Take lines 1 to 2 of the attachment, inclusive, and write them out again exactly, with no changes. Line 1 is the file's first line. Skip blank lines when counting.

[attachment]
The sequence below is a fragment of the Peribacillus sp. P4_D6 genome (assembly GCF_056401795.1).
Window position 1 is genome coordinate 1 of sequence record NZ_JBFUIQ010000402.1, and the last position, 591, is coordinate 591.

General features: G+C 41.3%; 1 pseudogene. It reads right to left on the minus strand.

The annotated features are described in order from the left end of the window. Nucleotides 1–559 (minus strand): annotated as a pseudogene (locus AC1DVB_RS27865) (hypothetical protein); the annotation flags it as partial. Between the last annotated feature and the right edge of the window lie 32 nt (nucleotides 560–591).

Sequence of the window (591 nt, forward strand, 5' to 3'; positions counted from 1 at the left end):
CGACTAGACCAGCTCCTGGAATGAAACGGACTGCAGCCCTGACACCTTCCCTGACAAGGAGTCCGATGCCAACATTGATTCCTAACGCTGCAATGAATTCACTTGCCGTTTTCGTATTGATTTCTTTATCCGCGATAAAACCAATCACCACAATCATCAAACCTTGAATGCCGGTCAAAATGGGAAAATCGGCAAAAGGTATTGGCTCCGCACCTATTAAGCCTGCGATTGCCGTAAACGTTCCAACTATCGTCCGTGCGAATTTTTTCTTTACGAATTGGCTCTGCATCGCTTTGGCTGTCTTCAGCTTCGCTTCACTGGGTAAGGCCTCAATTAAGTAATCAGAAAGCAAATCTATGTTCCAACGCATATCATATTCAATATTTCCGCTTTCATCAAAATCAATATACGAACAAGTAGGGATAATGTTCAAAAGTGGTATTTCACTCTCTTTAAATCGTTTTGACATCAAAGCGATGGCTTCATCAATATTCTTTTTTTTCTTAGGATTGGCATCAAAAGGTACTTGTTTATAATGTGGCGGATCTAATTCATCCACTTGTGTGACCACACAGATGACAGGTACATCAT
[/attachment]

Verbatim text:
The sequence below is a fragment of the Peribacillus sp. P4_D6 genome (assembly GCF_056401795.1).
Window position 1 is genome coordinate 1 of sequence record NZ_JBFUIQ010000402.1, and the last position, 591, is coordinate 591.